Mechatronic Design, Dynamics, Controls, and Metrology of a Long-Stroke Linear Nano-Positioner
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Precision motion systems find a broad range of application in various fields such as micro/nano machining tools, lithography scanners, testing and metrology machines, micro-assembly, biotechnology, optics manufacturing, magnetic data-storage, and optical disk drives. In this thesis, an ultraprecision motion stage (nano-positioner) is designed and built based on the concept of a low-cost desktop precision micro machine tool. Linear positioning performance requirements of such a machine tool are used as design objectives. The nano-positioner’s mechatronic design is carried out in such a way to integrate different components towards high performance in terms of high dynamic range, high feedrate, servo accuracy, and geometric accuracy. A self-aligning air-bearing/bushing arrangement is employed for frictionless motion with infinite theoretical resolution, as well as reduced assembly costs and footprint. The air discharge from the air bearings/bushings are also utilized for assistance in the removal of heat dissipated from actuator coils. A voice coil actuator (VCA) is chosen for continuous, non-contact operation, and designed from scratch. A number of dimensional variables of the cylindrical VCA are set according to required forces, motion range, production/assembly tolerances, magnet availability, leakage flux, etc. The remainder of variables is determined according to two novel optimization objectives defined independent of the coil wire gauge, which separately aim for maximum stage acceleration capacity and minimum heat generation per generated force. The actuators are operated in a complementary double configuration for control simplicity which allows for a straightforward and robust design for controller stability. Controller design is carried out at current control and position control levels. Current frequency response of the voice coil actuators is obtained, and they are observed to possess additional high frequency dynamics on top of the expected first order lumped resistance and inductance model. These are attributed to the eddy currents in the stator structure. A closed loop bandwidth of better than 907 [Hz] is achieved using the integrator plus lead current controller. The position controller is designed using the identified overall plant which includes the moving body, current dynamics and the force response. The lead-lag position controller is tuned at 450 [Hz] cross-over frequency and 40 [deg] phase margin. The control error during the tracking of a step trajectory filtered at 40 [Hz] is found to vary between ±5 [nm], indicating a 4 million dynamic range over the 20 [mm] stroke length. Dynamic Error Budgeting (DEB) method has been used to resolve the components of the error, and the largest contributor is found to be the sensor noise. The actual positioning error, which is an ideal signal excluding sensor noise is estimated using the same methodology and disturbance models, and it is found to be 0.680 [nm] root-mean-square (RMS). For the trajectory following case, experiments are carried out with and without a compensation scheme for encoder quadrature detection errors. The compensation is observed to reduce the ±45 [nm] control error to ±15 [nm]. For the assessment of stage performance and the verification of design choices, modal testing and laser interferometric metrology have been applied to the linear nano-positioner. For modal testing, two independent methods are used and their predictions are compared. In the first method, a graphical approach, namely the peak-picking method, is employed to identify modal parameters (natural frequency and damping ratio) and mode shapes. In the second method, a modal testing software package is used to identify the same using automated algorithms. The first mode, which is the most critical one for controller design, is identified at 65 [Hz] as a roll mode, followed by horizontal, vertical, and pitch modes at 450, 484, and 960 [Hz], respectively. The geometric errors of the system are identified using laser interferometric measurements, using various optical setups for linear and angular components. An error budget is formed using these results, together with the estimated thermal errors and servo errors. The accuracy of the stage is determined to be ±5.0 [μm], which had a ±1.1 [μm] non-repeatable component. In the future, the controller structure can be enhanced with an additional pole beyond the crossover frequency, in order to suppress unnecessary oscillations of the control effort signal around the set point due to the encoder noise transmitted to the controller input. Using an estimation of air bearing pitch stiffness from the catalogue values for normal stiffness, the roll mode was predicted at 672 [Hz]. The much lower natural frequency for that mode identified in modal testing (65 [Hz]) can be attributed to the shortcomings of the estimation method, primarily the neglect of the distortion of the supporting air cushion at the bearing interface due to out of plane rotations. In the future, experimental data can be obtained to characterize the air bearing pitch stiffness more accurately. It was observed that the preferred compensation scheme for the encoder quadrature detection errors is unable to match third and fourth harmonics of the encoder measurement error sufficiently. In the future, better compensation methods can be investigated for an improved match. During laser interferometric measurements, measurement uncertainty due to laser beam misalignment and air turbulence were inferred to be high. In the future, better ways to align the laser with the optics, as well as methods for improved assessment and compensation of environmental effects can be investigated.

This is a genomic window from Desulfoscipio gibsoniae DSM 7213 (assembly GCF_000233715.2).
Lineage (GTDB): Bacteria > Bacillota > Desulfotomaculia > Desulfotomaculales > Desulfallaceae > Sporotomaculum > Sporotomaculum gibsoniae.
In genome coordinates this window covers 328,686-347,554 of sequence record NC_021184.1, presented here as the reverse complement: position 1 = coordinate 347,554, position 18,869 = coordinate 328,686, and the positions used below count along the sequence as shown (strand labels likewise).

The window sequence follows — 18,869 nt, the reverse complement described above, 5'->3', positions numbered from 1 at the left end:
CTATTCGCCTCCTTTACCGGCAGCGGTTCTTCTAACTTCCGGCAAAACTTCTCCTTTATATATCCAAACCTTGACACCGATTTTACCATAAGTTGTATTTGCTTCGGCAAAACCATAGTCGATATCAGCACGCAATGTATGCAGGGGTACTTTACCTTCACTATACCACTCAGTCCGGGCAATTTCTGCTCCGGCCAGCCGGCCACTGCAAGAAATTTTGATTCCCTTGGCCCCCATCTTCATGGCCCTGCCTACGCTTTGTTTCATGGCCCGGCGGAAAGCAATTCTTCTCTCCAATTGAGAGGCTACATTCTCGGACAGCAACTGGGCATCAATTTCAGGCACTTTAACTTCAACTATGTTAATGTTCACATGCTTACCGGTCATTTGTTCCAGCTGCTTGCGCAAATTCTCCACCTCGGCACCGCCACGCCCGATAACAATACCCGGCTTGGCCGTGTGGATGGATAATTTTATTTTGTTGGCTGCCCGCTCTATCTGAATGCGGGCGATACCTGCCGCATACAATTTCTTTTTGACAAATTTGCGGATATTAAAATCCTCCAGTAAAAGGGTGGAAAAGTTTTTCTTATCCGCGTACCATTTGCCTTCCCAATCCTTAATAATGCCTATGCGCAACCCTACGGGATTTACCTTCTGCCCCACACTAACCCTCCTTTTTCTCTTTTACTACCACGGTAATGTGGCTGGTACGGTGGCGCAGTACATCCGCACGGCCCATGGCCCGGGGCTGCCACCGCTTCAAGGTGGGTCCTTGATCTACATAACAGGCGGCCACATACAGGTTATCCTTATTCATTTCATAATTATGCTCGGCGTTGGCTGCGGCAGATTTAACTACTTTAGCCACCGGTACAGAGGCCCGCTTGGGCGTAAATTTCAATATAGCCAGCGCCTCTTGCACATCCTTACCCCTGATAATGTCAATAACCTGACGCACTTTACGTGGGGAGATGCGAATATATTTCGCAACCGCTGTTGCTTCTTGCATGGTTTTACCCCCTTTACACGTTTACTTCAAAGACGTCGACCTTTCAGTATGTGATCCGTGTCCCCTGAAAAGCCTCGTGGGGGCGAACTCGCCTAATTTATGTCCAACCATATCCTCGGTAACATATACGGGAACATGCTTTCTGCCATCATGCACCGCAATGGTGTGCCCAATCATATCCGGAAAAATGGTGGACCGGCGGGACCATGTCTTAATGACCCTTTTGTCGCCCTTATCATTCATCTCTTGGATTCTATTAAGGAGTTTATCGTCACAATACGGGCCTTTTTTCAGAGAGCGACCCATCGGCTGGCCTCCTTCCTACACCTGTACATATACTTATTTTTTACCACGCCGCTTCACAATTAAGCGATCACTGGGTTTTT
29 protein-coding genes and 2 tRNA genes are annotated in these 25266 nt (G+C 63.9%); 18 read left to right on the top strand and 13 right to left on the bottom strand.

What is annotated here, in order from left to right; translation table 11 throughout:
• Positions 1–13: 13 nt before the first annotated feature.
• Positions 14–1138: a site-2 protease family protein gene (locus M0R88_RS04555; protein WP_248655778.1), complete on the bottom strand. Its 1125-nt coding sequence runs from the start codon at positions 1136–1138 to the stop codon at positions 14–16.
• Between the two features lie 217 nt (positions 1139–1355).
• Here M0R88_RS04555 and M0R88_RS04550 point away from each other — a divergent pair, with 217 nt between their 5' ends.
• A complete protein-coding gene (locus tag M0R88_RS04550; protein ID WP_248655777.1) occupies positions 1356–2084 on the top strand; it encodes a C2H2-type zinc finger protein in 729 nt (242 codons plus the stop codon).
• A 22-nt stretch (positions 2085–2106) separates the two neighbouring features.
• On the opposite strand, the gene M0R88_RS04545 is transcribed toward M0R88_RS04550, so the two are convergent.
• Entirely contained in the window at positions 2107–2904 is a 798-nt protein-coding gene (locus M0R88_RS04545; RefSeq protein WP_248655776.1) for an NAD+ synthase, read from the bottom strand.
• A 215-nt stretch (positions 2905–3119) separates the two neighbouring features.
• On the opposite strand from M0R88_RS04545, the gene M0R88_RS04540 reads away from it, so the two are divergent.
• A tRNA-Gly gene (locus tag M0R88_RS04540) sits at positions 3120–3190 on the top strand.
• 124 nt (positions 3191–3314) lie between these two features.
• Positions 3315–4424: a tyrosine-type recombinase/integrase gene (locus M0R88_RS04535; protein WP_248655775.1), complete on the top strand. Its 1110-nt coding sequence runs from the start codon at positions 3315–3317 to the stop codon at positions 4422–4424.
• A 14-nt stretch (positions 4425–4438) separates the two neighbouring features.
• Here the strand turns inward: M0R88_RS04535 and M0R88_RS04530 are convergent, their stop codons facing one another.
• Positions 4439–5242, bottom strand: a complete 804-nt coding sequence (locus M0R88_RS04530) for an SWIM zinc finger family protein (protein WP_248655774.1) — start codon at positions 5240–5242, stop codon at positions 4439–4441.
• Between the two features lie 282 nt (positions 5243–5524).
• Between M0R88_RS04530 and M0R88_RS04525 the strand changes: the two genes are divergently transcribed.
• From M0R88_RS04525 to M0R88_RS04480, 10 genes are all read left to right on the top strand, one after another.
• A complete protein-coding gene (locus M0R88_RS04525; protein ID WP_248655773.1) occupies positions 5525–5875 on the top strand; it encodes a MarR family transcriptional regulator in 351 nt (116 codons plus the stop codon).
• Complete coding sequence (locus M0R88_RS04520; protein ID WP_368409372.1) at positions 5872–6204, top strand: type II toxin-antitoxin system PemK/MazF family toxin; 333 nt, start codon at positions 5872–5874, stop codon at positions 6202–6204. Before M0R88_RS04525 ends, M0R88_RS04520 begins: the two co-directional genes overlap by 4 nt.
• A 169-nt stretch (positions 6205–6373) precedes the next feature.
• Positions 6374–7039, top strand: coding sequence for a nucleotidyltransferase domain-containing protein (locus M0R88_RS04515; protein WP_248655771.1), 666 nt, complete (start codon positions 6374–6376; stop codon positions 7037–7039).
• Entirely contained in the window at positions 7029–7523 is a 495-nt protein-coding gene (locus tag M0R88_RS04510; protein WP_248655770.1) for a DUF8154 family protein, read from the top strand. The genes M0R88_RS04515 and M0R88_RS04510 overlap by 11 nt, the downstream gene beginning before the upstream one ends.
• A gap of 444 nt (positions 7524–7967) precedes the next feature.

Cite this version of the work
Ahmet Okyay (2016). Mechatronic Design, Dynamics, Controls, and Metrology of a Long-Stroke Linear Nano-Positioner. UWSpace. http://hdl.handle.net/10012/11091